Loughborough Research Blog

Rio Paralympics: athletes with spinal-cord injuries tend to overheat

The body is able to maintain a stable core body temperature in a range of environments. This process – called thermoregulation – balances heat production and heat loss to the environment. Two important mechanisms involved in heat loss are the evaporation of sweat and the control of blood flow to the skin. But what happens if your whole body can’t do this? This is the situation people with spinal-cord injuries face.

People with a spinal-cord injury are not able to produce sweat or control blood flow below the level of their spinal injury. The extent of the thermoregulatory impairment depends on the level of the injury. For instance, the higher the spinal injury, the smaller the body surface that is able to sweat and so the greater the thermoregulatory impairment.

When able-bodied people exercise, a large amount of energy is released as heat (about 80% depending on the activity) causing a disturbance of heat balance. To stabilise core body temperature, skin blood flow and sweating are raised. But what happens when athletes with a spinal-cord injury exercise?

Previously, researchers have only investigated the thermoregulatory responses of people with a spinal-cord injury during continuous, steady-state exercise in warm environments. This doesn’t represent the nature or the environmental conditions of the sports many people with a spinal-cord injury play. For example, both wheelchair basketball and wheelchair rugby are played indoors in air-conditioned sport halls. Also, the exercise isn’t steady state, it involves intermittent, short bursts of activity.

A recent study from our lab has revealed that even at 20°C (typical ambient temperature of a sports hall) during intermittent sprint wheelchair exercise, athletes with tetraplegia – injury to the cervical (upper) region of the spine – experience a continual increase in core body temperature. Despite similar external workloads, core body temperature plateaued in people with paraplegia – injury to the thoracic or lumbar (lower) portions of the spinal cord. Even though both groups had a spinal-cord injury, large differences in their thermal response were apparent due to differences in their heat-loss capacity.

Parts of the spine. Alila Medical Media/Shutterstock.com

In wheelchair rugby, any person with an impairment to all four limbs can participate, including players with tetraplegia. Unpublished results from our lab have shown that, during a match, despite players with tetraplegia covering about 17% less distance and pushing on average about 10% slower than players with other physical impairments, their core body temperature increased by a much larger amount.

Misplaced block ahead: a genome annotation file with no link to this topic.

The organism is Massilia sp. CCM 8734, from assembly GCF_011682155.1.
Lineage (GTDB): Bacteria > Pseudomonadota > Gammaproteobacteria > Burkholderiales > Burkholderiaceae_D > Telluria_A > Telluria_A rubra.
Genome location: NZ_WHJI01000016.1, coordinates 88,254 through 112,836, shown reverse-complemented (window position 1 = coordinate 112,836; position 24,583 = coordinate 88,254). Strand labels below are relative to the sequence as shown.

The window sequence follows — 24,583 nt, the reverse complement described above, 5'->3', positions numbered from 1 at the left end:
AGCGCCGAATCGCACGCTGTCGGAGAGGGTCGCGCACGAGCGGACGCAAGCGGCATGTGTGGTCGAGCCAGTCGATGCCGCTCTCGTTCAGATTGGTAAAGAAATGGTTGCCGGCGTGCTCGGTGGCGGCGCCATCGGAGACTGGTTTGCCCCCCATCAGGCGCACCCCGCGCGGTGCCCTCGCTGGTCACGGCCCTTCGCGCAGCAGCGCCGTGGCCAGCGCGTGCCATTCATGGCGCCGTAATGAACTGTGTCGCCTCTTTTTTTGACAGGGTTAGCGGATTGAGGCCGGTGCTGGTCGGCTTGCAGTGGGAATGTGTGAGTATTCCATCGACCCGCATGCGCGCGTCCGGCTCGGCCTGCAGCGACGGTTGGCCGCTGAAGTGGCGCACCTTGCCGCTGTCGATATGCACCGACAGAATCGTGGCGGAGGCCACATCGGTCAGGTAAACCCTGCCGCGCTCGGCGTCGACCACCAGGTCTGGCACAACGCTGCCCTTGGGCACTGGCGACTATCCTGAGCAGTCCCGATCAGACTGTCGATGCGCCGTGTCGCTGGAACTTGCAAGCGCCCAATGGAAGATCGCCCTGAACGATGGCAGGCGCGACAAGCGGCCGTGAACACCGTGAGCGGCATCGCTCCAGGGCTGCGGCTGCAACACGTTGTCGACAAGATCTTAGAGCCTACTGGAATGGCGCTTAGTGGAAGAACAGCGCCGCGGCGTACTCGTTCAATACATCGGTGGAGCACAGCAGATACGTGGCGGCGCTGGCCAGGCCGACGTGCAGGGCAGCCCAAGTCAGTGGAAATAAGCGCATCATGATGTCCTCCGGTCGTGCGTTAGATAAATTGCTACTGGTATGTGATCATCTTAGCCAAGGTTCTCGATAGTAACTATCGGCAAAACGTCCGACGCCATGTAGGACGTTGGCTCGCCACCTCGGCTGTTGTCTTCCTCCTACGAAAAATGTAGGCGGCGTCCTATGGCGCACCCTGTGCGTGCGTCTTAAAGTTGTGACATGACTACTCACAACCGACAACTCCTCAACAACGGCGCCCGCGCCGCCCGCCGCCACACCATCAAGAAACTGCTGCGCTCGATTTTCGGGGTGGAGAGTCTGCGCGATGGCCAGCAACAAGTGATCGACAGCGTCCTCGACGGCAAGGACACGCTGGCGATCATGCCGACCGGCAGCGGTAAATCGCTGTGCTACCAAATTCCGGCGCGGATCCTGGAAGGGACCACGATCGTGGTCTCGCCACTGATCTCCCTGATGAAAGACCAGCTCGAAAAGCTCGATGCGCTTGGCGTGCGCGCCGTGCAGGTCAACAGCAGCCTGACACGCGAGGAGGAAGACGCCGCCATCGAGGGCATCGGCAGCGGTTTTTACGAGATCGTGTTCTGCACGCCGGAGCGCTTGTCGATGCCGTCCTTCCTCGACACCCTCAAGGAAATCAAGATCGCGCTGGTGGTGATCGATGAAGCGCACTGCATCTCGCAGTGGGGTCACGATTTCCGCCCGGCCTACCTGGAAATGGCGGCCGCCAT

Cooling but no performance boost

In the able-bodied, cooling strategies have been heavily researched, but the same can’t be said for athletes with a spinal-cord injury, despite their thermoregulatory impairment. Previous studies on cooling methods for athletes with spinal injuries hasn’t considered whether or not they are practical. For instance, applying hand cooling during breaks in play is not practical for wheelchair athletes as their hand dexterity would be severely affected.

Two methods that are commonly used by athletes with a spinal-cord injury are the use of water sprays between breaks in play and the application of ice vests before exercise (pre-cooling). We recently investigated how effective these methods are at reducing the rise in core body temperature and the effect on wheelchair rugby performance.

We found that water spraying between breaks in play combined with pre-cooling with an ice vest lowered core body temperature to a greater degree than pre-cooling only or no cooling at all. Surprisingly, even pre-cooling only led to a lower increase in core body temperature throughout the 60 minutes of exercise compared with no-cooling. Despite this, neither cooling condition had a positive effect on wheelchair rugby performance. We currently don’t know how effective just water spraying is or whether other cooling methods used by able-bodied athletes could be more beneficial.

The specific sporting regulations and logistics of administering a cooling method need to be carefully considered. In the absence of evidence and large physiological differences between individuals, sport scientists and coaches should take an individualised approach when refining a cooling strategy for athletes with a spinal-cord injury and conduct their own tests prior to use in competition.

So look out for these athletes at Rio trying their best to keep cool.

The Conversation

Katy Griggs, Research Assistant and PhD student, Peter Harrison Centre for Disability Sport, Loughborough University

This article was originally published on The Conversation. Read the original article.

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